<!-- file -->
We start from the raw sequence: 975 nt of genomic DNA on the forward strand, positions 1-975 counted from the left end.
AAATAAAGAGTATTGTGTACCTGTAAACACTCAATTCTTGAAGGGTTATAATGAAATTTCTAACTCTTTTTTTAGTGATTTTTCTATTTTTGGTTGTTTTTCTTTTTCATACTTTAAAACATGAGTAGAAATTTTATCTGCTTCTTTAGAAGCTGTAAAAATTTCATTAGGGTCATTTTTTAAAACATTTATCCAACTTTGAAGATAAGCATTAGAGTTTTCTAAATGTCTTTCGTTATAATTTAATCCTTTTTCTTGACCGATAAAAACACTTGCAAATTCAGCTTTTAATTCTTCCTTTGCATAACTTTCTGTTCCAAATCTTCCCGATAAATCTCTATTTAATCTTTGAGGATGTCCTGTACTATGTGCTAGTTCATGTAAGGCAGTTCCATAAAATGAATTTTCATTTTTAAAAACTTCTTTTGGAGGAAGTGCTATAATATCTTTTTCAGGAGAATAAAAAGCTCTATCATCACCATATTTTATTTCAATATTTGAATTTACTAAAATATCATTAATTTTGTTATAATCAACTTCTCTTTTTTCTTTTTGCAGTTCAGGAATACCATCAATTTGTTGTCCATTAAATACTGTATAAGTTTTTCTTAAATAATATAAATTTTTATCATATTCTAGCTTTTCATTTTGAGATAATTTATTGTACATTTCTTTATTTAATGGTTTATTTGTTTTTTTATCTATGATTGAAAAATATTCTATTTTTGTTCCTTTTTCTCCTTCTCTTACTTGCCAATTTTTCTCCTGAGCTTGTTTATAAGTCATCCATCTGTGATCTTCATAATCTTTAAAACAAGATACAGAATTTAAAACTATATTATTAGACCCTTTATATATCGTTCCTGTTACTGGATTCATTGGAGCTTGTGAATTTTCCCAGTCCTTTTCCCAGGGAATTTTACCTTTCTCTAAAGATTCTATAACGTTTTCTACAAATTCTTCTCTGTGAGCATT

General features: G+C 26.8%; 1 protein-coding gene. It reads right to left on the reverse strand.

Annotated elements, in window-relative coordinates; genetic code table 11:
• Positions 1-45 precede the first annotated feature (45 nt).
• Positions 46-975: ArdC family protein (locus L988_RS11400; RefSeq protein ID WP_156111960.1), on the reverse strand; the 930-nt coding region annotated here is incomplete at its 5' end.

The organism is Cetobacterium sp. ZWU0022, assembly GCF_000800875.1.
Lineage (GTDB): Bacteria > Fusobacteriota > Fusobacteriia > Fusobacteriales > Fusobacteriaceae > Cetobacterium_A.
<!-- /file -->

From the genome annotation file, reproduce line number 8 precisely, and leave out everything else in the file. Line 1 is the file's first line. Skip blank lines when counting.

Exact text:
Lineage (GTDB): Bacteria > Fusobacteriota > Fusobacteriia > Fusobacteriales > Fusobacteriaceae > Cetobacterium_A.